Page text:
A numerical comparison of seismic inversion, multilayer and basis function neural networks

Brian H. Russell, Laurence R. Lines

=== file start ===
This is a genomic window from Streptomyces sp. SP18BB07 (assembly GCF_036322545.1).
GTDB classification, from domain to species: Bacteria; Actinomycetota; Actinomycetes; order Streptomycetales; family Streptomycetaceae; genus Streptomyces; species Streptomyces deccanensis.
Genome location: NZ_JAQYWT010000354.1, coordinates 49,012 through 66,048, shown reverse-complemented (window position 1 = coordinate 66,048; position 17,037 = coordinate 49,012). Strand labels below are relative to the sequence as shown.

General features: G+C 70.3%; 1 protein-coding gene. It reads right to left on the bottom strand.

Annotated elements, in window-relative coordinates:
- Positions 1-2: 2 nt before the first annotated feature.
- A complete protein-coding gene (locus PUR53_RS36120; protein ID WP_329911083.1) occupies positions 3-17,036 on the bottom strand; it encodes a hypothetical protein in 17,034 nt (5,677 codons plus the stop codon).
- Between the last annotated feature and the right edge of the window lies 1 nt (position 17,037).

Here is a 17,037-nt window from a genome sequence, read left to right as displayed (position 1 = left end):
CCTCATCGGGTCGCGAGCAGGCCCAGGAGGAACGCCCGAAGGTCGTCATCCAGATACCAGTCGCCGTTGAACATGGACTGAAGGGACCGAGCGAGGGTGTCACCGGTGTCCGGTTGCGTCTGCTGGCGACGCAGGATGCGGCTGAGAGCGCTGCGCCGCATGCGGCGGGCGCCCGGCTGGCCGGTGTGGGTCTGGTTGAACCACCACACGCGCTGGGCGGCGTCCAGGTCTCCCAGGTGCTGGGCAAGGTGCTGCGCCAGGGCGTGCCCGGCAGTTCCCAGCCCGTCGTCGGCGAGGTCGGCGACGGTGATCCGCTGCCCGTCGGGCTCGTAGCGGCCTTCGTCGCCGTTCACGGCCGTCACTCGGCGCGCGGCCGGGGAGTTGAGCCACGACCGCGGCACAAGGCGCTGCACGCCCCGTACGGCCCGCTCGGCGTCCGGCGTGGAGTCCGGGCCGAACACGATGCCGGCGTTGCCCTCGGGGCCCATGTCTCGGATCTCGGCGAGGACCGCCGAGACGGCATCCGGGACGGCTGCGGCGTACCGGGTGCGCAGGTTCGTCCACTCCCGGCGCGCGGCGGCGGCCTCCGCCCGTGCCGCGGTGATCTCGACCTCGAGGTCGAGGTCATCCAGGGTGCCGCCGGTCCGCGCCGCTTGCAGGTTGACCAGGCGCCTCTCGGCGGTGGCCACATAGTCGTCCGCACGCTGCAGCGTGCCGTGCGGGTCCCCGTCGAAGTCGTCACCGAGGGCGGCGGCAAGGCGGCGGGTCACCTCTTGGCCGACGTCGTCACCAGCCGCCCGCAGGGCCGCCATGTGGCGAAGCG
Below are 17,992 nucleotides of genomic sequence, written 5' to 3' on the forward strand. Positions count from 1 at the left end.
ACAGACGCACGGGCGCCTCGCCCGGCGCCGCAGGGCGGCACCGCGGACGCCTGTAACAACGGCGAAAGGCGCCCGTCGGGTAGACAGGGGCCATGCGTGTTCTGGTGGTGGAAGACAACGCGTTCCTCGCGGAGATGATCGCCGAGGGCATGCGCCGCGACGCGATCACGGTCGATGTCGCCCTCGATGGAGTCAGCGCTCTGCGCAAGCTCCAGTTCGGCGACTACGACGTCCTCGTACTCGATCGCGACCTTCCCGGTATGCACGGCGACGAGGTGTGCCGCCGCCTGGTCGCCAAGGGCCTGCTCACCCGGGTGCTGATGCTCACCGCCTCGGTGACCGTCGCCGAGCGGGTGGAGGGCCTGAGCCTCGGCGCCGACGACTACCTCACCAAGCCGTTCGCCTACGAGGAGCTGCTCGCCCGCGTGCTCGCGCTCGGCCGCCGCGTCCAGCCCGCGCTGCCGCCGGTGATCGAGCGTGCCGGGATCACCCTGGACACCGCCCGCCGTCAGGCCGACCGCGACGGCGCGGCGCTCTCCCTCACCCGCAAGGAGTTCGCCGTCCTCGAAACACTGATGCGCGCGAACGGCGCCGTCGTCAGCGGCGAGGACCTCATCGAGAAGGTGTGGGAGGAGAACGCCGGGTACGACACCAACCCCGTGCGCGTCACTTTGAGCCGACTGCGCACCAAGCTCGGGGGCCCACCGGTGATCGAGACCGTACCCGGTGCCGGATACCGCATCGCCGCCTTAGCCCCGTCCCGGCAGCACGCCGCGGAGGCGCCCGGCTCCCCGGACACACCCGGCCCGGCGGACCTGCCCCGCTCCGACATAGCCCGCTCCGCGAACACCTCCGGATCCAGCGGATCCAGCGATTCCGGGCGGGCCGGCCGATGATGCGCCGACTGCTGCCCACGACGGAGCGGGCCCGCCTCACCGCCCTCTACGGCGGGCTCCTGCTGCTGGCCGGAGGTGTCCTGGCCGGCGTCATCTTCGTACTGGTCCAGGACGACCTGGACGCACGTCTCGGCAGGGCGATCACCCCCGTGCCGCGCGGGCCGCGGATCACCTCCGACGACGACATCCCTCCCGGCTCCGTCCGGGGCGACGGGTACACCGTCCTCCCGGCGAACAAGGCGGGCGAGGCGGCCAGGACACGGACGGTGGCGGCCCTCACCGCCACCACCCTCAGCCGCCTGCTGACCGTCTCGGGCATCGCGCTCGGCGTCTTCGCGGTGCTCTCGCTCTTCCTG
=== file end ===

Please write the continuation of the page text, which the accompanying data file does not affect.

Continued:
In this presentation, a numerical example is used to illustrate the difference between geophysical inversion and several machine learning approaches to inversion. The results will show that, like inverse geophysical solutions, machine learning algorithms have a definite mathematical structure that can be written down and analyzed. The example used in this study is the extraction of the reflection coefficients from a synthetic created by convolving a dipole reflectivity with a symmetric three point wavelet. This simple example leads to the topics of deconvolution, recursive inversion, linear regression and nonlinear regression using several machine learning techniques. The first machine learning method discussed is the multi-layer feedforward neural network (MLFN) with a single hidden layer consisting of two neurons. The other two methods which are discussed are the radial basis function neural network (RBFN) and the generalized regression neural network (GRNN). As will be shown, all three of these networks involve different basis functions. In the MLFN the basis function is the sigmoidal logistic function and in both RBFN and GRNN the basis function is the Gaussian. However, for RBFN the weights are computed using a least-squares algorithm and in GRNN the weights are computed “on-the-fly” using the observed data. The MLFN algorithm is iterative and the key parameters are the initial random weights, the learning rate and the number of iterations. The RBFN and GRNN are not iterative and the key parameter in both methods is the width of the Gaussian, or sigma factor. Figures 1 (a) to (d) below show a comparison of the results of linear regression and the three machine learning algorithms. In all four figures, the horizontal axis represents the computed seismic amplitudes and the vertical axis represents the desired reflection coefficients. The black circles show the four training values, and the solid line shows the fitting function from the linear or nonlinear regressions. For the MLFN result, 10,000 iterations and a learning rate of 0.2 were used, and for both the RBFN and GRNN results a sigma factor of 0.5 was used.